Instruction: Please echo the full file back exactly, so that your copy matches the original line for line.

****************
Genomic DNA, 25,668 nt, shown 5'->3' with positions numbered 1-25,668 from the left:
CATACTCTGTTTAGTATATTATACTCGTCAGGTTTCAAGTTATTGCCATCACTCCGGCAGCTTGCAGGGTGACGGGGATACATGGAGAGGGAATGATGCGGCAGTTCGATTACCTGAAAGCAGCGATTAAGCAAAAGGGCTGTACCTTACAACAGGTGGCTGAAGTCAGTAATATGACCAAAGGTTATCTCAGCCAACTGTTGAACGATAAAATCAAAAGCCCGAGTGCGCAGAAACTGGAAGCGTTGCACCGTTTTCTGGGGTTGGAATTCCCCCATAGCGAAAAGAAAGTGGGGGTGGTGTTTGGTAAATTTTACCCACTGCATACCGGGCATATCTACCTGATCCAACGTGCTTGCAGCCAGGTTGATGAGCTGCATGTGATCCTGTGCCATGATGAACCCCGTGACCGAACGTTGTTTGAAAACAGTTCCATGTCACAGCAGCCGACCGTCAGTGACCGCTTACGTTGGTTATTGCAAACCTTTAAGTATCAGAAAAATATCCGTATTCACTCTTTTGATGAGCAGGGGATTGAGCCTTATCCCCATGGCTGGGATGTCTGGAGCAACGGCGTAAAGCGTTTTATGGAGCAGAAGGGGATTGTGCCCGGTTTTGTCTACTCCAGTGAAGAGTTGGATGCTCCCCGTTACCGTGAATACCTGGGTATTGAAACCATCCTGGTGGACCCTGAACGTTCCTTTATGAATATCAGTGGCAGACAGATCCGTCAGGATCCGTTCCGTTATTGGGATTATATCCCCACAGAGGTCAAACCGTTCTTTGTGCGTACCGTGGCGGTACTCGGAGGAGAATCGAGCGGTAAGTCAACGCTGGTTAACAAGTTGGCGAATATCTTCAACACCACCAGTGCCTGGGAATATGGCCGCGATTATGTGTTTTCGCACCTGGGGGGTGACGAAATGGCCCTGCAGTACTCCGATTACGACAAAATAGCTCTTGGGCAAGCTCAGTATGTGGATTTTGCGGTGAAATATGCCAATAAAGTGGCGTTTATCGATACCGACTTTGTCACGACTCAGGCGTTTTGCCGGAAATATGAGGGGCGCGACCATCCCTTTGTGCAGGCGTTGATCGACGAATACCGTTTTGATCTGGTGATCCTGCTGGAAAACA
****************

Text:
Genomic DNA, 25,668 nt, shown 5'->3' with positions numbered 1-25,668 from the left:
CATACTCTGTTTAGTATATTATACTCGTCAGGTTTCAAGTTATTGCCATCACTCCGGCAGCTTGCAGGGTGACGGGGATACATGGAGAGGGAATGATGCGGCAGTTCGATTACCTGAAAGCAGCGATTAAGCAAAAGGGCTGTACCTTACAACAGGTGGCTGAAGTCAGTAATATGACCAAAGGTTATCTCAGCCAACTGTTGAACGATAAAATCAAAAGCCCGAGTGCGCAGAAACTGGAAGCGTTGCACCGTTTTCTGGGGTTGGAATTCCCCCATAGCGAAAAGAAAGTGGGGGTGGTGTTTGGTAAATTTTACCCACTGCATACCGGGCATATCTACCTGATCCAACGTGCTTGCAGCCAGGTTGATGAGCTGCATGTGATCCTGTGCCATGATGAACCCCGTGACCGAACGTTGTTTGAAAACAGTTCCATGTCACAGCAGCCGACCGTCAGTGACCGCTTACGTTGGTTATTGCAAACCTTTAAGTATCAGAAAAATATCCGTATTCACTCTTTTGATGAGCAGGGGATTGAGCCTTATCCCCATGGCTGGGATGTCTGGAGCAACGGCGTAAAGCGTTTTATGGAGCAGAAGGGGATTGTGCCCGGTTTTGTCTACTCCAGTGAAGAGTTGGATGCTCCCCGTTACCGTGAATACCTGGGTATTGAAACCATCCTGGTGGACCCTGAACGTTCCTTTATGAATATCAGTGGCAGACAGATCCGTCAGGATCCGTTCCGTTATTGGGATTATATCCCCACAGAGGTCAAACCGTTCTTTGTGCGTACCGTGGCGGTACTCGGAGGAGAATCGAGCGGTAAGTCAACGCTGGTTAACAAGTTGGCGAATATCTTCAACACCACCAGTGCCTGGGAATATGGCCGCGATTATGTGTTTTCGCACCTGGGGGGTGACGAAATGGCCCTGCAGTACTCCGATTACGACAAAATAGCTCTTGGGCAAGCTCAGTATGTGGATTTTGCGGTGAAATATGCCAATAAAGTGGCGTTTATCGATACCGACTTTGTCACGACTCAGGCGTTTTGCCGGAAATATGAGGGGCGCGACCATCCCTTTGTGCAGGCGTTGATCGACGAATACCGTTTTGATCTGGTGATCCTGCTGGAAAACA